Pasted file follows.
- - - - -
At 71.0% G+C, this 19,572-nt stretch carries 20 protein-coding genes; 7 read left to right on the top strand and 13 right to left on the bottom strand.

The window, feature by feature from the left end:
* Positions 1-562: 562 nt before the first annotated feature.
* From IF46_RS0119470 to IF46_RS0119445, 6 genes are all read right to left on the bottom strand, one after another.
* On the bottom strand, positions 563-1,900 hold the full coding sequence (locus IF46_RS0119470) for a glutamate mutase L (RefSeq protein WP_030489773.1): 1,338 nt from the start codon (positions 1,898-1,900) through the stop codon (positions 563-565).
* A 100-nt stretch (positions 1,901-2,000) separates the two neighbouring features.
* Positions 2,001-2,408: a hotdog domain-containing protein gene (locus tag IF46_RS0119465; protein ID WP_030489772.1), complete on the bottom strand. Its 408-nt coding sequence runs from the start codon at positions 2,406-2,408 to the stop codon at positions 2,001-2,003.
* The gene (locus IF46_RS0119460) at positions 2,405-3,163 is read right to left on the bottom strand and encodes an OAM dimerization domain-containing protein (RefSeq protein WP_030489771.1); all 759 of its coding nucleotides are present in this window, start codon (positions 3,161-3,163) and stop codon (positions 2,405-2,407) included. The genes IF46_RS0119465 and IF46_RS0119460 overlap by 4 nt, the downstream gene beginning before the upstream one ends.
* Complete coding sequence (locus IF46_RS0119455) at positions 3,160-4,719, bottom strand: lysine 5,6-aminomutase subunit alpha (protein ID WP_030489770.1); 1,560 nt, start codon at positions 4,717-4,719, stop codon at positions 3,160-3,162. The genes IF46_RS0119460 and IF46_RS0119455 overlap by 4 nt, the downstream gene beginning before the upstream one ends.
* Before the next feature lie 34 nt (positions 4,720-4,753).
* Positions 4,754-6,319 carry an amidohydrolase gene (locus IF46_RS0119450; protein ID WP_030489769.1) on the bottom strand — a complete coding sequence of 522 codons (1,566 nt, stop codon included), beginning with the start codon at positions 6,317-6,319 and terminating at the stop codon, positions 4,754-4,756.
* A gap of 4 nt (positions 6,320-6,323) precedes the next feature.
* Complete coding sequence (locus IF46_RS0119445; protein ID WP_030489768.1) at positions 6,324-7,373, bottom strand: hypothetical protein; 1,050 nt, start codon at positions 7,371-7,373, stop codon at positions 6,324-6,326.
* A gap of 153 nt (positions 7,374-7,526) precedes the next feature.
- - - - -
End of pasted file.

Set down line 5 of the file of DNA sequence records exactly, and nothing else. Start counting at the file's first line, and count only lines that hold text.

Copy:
* On the bottom strand, positions 563-1,900 hold the full coding sequence (locus IF46_RS0119470) for a glutamate mutase L (RefSeq protein WP_030489773.1): 1,338 nt from the start codon (positions 1,898-1,900) through the stop codon (positions 563-565).